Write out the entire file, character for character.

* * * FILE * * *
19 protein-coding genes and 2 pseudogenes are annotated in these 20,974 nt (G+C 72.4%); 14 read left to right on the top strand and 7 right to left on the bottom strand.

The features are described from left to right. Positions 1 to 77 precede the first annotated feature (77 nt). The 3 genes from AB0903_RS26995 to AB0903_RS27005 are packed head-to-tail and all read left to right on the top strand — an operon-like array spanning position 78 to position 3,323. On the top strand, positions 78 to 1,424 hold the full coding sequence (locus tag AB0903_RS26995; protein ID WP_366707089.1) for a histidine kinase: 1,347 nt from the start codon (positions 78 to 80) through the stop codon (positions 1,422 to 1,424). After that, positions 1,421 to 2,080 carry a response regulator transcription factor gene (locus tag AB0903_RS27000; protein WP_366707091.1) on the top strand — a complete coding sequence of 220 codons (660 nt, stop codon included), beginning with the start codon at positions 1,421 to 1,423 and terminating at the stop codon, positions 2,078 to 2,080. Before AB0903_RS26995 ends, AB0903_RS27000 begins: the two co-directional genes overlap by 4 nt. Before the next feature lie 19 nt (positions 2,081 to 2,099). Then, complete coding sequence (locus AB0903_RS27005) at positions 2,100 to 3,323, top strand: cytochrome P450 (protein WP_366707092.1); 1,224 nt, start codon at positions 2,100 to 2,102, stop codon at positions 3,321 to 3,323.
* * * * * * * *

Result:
19 protein-coding genes and 2 pseudogenes are annotated in these 20,974 nt (G+C 72.4%); 14 read left to right on the top strand and 7 right to left on the bottom strand.

The features are described from left to right. Positions 1 to 77 precede the first annotated feature (77 nt). The 3 genes from AB0903_RS26995 to AB0903_RS27005 are packed head-to-tail and all read left to right on the top strand — an operon-like array spanning position 78 to position 3,323. On the top strand, positions 78 to 1,424 hold the full coding sequence (locus tag AB0903_RS26995; protein ID WP_366707089.1) for a histidine kinase: 1,347 nt from the start codon (positions 78 to 80) through the stop codon (positions 1,422 to 1,424). After that, positions 1,421 to 2,080 carry a response regulator transcription factor gene (locus tag AB0903_RS27000; protein WP_366707091.1) on the top strand — a complete coding sequence of 220 codons (660 nt, stop codon included), beginning with the start codon at positions 1,421 to 1,423 and terminating at the stop codon, positions 2,078 to 2,080. Before AB0903_RS26995 ends, AB0903_RS27000 begins: the two co-directional genes overlap by 4 nt. Before the next feature lie 19 nt (positions 2,081 to 2,099). Then, complete coding sequence (locus AB0903_RS27005) at positions 2,100 to 3,323, top strand: cytochrome P450 (protein WP_366707092.1); 1,224 nt, start codon at positions 2,100 to 2,102, stop codon at positions 3,321 to 3,323.